Should Google Be Broken Up? And Four Other Burning Questions As The DOJ Begins Its Antitrust Investigation

The US Department of Justice is reportedly preparing an antitrust investigation into Google. But that doesn’t mean Google is headed for a breakup and, at least for now, there are way more questions than answers.

Which parts of Google’s sprawling business will the DOJ look into? Will it delve beyond Google’s search practices, which have been a major sticking point for regulators in Europe? How deep will the DOJ poke into the twisted innards of Google’s ad tech stack? Where does YouTube come into it? Can and will Google make its own proactive moves to try and stave off potential regulatory action?

If it comes to it, is a breakup of Google even the right remedy?

“So much is speculative right now,” said Brian Wieser, global president of business intelligence at GroupM. “It all depends on what issues they decide to focus on – and if they even get to the point where they decide it is an issue.”

But the breakup movement is energized in a way we haven’t seen before, said Fatemeh Khatibloo, a VP and principal analyst at Forrester.

Whether that enthusiasm leads to action depends on how much noise constituents make and to what extent the investigation reveals anticompetitive business practices, she said.

Why now?

It’s the DOJ’s policy to be very secretive about its work – a spokesperson told AdExchanger that “as a matter of policy, the Department of Justice does not confirm, deny or otherwise comment on the existence or nonexistence of investigations.” So, it’s noteworthy that there was a leak at all. The Wall Street Journal first reported news of the probe late last Friday.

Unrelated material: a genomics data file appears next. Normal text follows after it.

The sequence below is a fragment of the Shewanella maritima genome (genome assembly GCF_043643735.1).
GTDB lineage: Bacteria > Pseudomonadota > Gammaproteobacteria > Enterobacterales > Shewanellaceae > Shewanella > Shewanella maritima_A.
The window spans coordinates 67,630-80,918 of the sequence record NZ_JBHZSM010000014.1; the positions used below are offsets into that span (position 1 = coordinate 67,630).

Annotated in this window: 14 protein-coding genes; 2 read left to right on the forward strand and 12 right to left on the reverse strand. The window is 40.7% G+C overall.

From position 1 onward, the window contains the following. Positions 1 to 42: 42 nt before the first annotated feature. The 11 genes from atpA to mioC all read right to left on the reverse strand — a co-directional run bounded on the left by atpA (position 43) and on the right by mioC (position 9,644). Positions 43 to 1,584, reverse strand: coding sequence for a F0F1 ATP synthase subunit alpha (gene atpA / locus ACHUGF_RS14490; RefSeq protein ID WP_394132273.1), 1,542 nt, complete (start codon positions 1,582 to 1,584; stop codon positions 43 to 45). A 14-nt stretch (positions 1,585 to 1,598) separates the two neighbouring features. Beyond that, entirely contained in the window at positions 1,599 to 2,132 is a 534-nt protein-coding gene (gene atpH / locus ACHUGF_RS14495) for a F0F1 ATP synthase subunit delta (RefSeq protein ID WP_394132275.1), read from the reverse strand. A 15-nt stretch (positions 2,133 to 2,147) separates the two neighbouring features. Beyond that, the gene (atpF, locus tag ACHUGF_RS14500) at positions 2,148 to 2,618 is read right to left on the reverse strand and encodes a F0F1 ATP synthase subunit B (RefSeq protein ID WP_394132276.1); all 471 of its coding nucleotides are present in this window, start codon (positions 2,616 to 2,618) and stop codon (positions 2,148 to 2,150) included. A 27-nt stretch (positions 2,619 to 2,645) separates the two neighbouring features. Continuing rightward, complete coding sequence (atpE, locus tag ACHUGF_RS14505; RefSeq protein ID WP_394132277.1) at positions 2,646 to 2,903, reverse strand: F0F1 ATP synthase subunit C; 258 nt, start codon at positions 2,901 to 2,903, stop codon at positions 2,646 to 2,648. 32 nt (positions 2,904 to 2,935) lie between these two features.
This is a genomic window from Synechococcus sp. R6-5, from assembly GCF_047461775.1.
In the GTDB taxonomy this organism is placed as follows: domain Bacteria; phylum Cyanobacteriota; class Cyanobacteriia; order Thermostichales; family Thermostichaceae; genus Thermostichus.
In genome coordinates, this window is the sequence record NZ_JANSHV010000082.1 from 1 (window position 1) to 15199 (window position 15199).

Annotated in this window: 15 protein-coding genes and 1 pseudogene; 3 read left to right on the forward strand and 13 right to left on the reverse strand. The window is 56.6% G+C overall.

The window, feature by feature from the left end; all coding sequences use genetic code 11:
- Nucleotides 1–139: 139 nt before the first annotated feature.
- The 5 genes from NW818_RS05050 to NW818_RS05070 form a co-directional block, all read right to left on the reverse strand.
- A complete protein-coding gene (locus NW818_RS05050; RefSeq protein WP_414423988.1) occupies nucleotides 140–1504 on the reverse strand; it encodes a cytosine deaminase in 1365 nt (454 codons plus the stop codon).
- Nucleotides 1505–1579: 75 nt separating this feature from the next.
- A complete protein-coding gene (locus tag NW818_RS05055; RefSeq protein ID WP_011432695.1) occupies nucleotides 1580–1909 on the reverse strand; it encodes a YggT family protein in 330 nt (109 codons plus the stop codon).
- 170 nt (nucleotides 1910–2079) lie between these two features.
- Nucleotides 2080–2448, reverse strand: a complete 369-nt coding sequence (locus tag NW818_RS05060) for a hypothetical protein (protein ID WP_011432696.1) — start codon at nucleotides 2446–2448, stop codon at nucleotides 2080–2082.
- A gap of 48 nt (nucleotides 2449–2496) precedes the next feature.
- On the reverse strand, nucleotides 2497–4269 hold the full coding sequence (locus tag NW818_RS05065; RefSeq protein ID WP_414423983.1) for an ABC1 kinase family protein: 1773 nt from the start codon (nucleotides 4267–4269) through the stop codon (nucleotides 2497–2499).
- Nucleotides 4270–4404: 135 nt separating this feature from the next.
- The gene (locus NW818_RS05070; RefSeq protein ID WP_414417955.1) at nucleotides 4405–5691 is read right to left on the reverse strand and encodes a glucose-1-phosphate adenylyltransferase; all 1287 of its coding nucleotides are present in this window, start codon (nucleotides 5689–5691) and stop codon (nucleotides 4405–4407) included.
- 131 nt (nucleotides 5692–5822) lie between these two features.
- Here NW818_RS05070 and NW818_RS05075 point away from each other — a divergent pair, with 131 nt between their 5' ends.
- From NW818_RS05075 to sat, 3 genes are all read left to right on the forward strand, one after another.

This isn’t the first time that Google is in the antitrust crosshairs, but considering all the saber rattling in Washington, DC right now, and the fact that multiple presidential candidates are calling out Big Tech, it’s not surprising that government agencies like the DOJ and the Federal Trade Commission, which is taking responsibility for potential antitrust probes of Facebook and Amazon, are digging in.

“There has been enough public attention on these entities that the DOJ and FTC decided they better get on top of this,” said George Hay, a Cornell law professor and expert on antitrust. “It’s prudent, even if it’s just smoke and no fire right now, because they need to understand the objections to Google’s behavior to see if there’s even a there there.”

Is there a there there?

Being big isn’t a crime. But it’s illegal to monopolize.

“And the test for monopolization is pretty stringent,” Hay said.

Most antitrust enforcement revolves around a concept known as the consumer welfare standard, which basically says that more competition means good outcomes for consumers, said Dina Srinivasan, an antitrust scholar and former WPP digital ad executive.

Price and quality are often used as a proxy for consumer welfare. But most of Google’s services are free, and consumers aren’t harmed in terms of pricing.

“The real moat Google has built is identity, [and] from the perspective of today’s mobile-first consumer, Google’s suite of services is great, from search through browsing to maps and YouTube, it seems pretty amazing that we get all that for free,” said Ana Milicevic, principal and co-founder of Sparrow Advisers. “Hence, the average consumer isn’t going to think too much about what is being traded in return.”

But while there's an ongoing debate as to whether privacy and data collection/use are antitrust issues, the law does explicitly extend beyond consumer harm to protect against company-on-company anti-competitive action.

Google in recent years has had “a suppressing effect on companies in the mar tech/ad tech space,” said Centro CEO Shawn Riegsecker. “Many investors are afraid of Google’s hegemony and are unwilling to invest in companies they see attempting to compete anywhere near the Google ecosystem.”

AppNexus founder and former CEO Brian O’Kelley has firsthand experience of what it feels like to get roiled by Google, like when Google closed YouTube to third-party ad tech, he said.